Mix-and-match vaccines? Scientists say changing brands for your COVID booster provides more protection

LISBON, Portugal – What is the best COVID booster strategy? New research shows evidence that mixing and matching COVID-19 vaccines provides more protection against the virus than getting three doses of the same brand.

The study looked at the vaccine effectiveness of CoronaVac, the Oxford-AstraZeneca vaccine, and the Pfizer-BioNTech booster shot in individuals who previously had two doses of the CoronaVac vaccine in Chile. The two-dose CoronaVac vaccine makes up more than half of COVID-19 vaccine doses globally.

Study participants received their vaccines between Feb. 2 and Nov. 10, 2021. They excluded individuals with a prior SARS-CoV-2 infection before Feb. 2 and those who received at least one COVID-19 vaccine dose before that date.

A total of 4,127,546 people had two doses of the CoronaVac vaccines and later received a booster dose. Results show 46.5 percent of participants received the Oxford-AstraZeneca booster shot, 48.9 percent received a Pfizer-BioNTech booster, and 4.5 percent received a third dose of CoronaVac.

Keeping it the same is a bad strategy

The study finds receiving a CoronaVac booster elicited a 79-percent vaccine effectiveness against symptomatic COVID-19 infection. It also produced an 86-percent protection rate against COVID-related hospitalizations, a 92-percent protection rate against ICU admission, and an 87-percent protection rate against death.

In comparison, researchers found that patients had a 97-percent vaccine effectiveness after receiving the Pfizer-BioNTech booster. They also had 96 percent protection against hospitalization and ICU admission. Getting the Pfizer-BioNTech booster also led to a 97-percent rate of protection against COVID-related death.

For people receiving the AstraZeneca booster, their vaccine effectiveness was 93 percent. It also provided 98 percent protection from both hospitalization and death and 99 percent protection from ICU admission.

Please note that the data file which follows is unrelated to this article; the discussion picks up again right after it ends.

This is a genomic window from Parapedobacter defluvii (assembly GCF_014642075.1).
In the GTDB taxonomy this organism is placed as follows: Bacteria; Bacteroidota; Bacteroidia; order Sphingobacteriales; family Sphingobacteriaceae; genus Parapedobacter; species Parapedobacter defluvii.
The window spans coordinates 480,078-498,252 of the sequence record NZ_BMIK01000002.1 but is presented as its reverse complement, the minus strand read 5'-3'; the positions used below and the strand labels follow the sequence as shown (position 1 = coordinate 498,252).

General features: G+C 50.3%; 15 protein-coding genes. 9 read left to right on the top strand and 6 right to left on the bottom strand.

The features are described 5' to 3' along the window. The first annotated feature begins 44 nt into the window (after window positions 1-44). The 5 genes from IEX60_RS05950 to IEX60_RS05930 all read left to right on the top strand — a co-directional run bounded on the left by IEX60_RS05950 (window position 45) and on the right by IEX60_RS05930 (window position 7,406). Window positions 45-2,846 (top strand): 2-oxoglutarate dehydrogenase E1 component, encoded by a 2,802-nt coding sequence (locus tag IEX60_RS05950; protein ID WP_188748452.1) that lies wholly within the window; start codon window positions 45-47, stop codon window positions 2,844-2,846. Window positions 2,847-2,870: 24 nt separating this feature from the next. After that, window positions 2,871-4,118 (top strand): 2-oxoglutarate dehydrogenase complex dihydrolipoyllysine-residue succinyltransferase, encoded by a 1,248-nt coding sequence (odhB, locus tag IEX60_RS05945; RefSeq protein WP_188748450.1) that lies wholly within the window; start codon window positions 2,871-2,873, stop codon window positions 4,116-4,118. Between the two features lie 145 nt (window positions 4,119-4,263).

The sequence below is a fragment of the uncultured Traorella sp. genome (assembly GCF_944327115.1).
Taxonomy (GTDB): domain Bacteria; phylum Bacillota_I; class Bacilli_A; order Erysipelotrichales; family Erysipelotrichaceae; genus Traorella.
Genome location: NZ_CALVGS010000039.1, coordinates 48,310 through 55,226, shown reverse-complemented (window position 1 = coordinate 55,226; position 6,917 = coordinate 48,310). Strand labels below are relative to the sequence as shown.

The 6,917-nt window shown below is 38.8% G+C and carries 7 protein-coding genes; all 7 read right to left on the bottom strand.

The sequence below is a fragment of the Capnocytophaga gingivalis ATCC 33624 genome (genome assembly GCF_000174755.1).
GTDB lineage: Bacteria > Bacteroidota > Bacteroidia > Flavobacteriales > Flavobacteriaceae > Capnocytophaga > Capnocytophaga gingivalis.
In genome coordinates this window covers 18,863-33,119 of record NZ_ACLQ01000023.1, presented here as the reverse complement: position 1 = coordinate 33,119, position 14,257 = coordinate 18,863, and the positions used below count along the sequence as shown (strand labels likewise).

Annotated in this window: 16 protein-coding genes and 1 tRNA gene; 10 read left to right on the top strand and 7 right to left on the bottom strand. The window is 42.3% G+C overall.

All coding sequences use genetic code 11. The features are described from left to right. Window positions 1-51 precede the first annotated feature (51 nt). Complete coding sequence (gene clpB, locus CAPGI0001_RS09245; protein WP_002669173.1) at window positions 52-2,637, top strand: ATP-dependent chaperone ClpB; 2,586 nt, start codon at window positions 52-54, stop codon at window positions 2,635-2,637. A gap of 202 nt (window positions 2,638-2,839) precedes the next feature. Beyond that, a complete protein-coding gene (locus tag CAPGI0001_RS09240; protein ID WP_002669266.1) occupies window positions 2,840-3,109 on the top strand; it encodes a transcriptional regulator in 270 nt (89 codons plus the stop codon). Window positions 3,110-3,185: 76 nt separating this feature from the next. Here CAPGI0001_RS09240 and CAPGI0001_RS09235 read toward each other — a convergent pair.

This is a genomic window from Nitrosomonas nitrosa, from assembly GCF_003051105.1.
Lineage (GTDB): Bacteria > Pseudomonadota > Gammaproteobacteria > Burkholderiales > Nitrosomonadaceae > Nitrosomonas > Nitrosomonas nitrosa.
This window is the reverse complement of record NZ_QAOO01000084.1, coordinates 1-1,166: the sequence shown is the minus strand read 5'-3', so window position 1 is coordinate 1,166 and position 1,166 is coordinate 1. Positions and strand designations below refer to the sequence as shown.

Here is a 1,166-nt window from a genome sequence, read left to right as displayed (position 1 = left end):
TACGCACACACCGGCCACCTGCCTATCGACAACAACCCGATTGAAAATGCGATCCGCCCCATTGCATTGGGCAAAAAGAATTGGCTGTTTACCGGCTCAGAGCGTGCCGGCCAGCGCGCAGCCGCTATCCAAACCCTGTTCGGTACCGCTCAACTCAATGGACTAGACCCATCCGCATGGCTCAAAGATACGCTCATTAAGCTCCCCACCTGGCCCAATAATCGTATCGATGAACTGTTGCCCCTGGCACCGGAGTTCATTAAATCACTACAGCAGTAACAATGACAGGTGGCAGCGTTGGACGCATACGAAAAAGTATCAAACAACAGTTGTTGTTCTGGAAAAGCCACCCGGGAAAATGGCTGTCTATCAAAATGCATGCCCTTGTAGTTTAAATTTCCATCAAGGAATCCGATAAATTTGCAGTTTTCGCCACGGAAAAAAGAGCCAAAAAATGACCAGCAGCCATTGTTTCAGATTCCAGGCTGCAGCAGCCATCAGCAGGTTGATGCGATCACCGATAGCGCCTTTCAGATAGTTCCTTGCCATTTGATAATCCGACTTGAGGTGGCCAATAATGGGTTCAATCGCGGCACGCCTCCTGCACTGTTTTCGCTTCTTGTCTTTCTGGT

The findings suggest that getting any kind of third booster shot better protects you against hospitalization and death during the pandemic. However, getting a different vaccine from your primary immunization increases your protection level.

“Our results suggest that a third dose of CoronaVac or using a different booster vaccine such as Pfizer-BioNTech or Astra Zeneca vaccines in those that had previously had two doses of CoronaVac provides a high level of protection against COVID-19, including severe disease and death…However, receiving a different vaccine for the booster dose results in higher vaccine effectiveness than a third dose of CoronaVac for all outcomes, providing additional support for a mix-and-match approach,” the researchers from Chile write in a media release.

The team presented their findings, published in The Lancet Global Health, at the European Congress of Clinical Microbiology & Infectious Diseases.

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About the Author

Jocelyn Solis-Moreira

Jocelyn is a New York-based science journalist whose work has appeared in Discover Magazine, Health, and Live Science, among other publications. She holds a Master’s of Science in Psychology with a concentration in behavioral neuroscience and a Bachelor’s of Science in integrative neuroscience from Binghamton University. Jocelyn has reported on several medical and science topics ranging from coronavirus news to the latest findings in women’s health.

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